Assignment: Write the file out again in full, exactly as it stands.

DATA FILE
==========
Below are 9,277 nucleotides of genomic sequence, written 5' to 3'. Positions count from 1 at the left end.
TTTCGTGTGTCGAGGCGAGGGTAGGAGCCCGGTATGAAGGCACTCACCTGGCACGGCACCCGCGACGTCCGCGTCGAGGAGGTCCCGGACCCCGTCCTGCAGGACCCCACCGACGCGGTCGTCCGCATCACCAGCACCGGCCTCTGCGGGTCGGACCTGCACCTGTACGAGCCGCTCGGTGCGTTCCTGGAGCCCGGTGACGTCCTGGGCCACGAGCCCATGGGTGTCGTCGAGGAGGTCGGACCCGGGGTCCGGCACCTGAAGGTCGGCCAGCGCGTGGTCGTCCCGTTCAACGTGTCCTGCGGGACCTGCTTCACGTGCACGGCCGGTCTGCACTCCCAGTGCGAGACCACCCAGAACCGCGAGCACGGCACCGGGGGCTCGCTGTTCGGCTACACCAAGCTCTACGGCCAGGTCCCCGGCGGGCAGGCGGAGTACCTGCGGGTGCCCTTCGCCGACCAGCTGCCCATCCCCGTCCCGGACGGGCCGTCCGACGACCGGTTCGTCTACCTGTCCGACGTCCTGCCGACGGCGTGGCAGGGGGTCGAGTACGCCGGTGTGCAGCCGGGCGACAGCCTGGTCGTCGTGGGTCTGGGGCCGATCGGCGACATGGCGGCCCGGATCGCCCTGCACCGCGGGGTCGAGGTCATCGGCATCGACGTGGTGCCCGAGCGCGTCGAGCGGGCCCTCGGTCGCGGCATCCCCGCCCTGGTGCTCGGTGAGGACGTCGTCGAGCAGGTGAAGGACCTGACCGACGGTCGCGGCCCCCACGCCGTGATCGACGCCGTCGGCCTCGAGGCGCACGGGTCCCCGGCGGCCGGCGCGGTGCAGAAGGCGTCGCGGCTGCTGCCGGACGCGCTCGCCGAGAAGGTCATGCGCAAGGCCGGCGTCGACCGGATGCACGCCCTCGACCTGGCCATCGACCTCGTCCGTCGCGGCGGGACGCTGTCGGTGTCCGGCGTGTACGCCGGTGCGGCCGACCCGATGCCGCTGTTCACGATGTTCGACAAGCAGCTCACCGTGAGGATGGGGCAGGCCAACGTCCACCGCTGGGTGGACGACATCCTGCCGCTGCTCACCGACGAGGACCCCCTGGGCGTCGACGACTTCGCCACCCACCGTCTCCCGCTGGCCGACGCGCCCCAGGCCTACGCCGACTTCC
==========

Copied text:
Below are 9,277 nucleotides of genomic sequence, written 5' to 3'. Positions count from 1 at the left end.
TTTCGTGTGTCGAGGCGAGGGTAGGAGCCCGGTATGAAGGCACTCACCTGGCACGGCACCCGCGACGTCCGCGTCGAGGAGGTCCCGGACCCCGTCCTGCAGGACCCCACCGACGCGGTCGTCCGCATCACCAGCACCGGCCTCTGCGGGTCGGACCTGCACCTGTACGAGCCGCTCGGTGCGTTCCTGGAGCCCGGTGACGTCCTGGGCCACGAGCCCATGGGTGTCGTCGAGGAGGTCGGACCCGGGGTCCGGCACCTGAAGGTCGGCCAGCGCGTGGTCGTCCCGTTCAACGTGTCCTGCGGGACCTGCTTCACGTGCACGGCCGGTCTGCACTCCCAGTGCGAGACCACCCAGAACCGCGAGCACGGCACCGGGGGCTCGCTGTTCGGCTACACCAAGCTCTACGGCCAGGTCCCCGGCGGGCAGGCGGAGTACCTGCGGGTGCCCTTCGCCGACCAGCTGCCCATCCCCGTCCCGGACGGGCCGTCCGACGACCGGTTCGTCTACCTGTCCGACGTCCTGCCGACGGCGTGGCAGGGGGTCGAGTACGCCGGTGTGCAGCCGGGCGACAGCCTGGTCGTCGTGGGTCTGGGGCCGATCGGCGACATGGCGGCCCGGATCGCCCTGCACCGCGGGGTCGAGGTCATCGGCATCGACGTGGTGCCCGAGCGCGTCGAGCGGGCCCTCGGTCGCGGCATCCCCGCCCTGGTGCTCGGTGAGGACGTCGTCGAGCAGGTGAAGGACCTGACCGACGGTCGCGGCCCCCACGCCGTGATCGACGCCGTCGGCCTCGAGGCGCACGGGTCCCCGGCGGCCGGCGCGGTGCAGAAGGCGTCGCGGCTGCTGCCGGACGCGCTCGCCGAGAAGGTCATGCGCAAGGCCGGCGTCGACCGGATGCACGCCCTCGACCTGGCCATCGACCTCGTCCGTCGCGGCGGGACGCTGTCGGTGTCCGGCGTGTACGCCGGTGCGGCCGACCCGATGCCGCTGTTCACGATGTTCGACAAGCAGCTCACCGTGAGGATGGGGCAGGCCAACGTCCACCGCTGGGTGGACGACATCCTGCCGCTGCTCACCGACGAGGACCCCCTGGGCGTCGACGACTTCGCCACCCACCGTCTCCCGCTGGCCGACGCGCCCCAGGCCTACGCCGACTTCC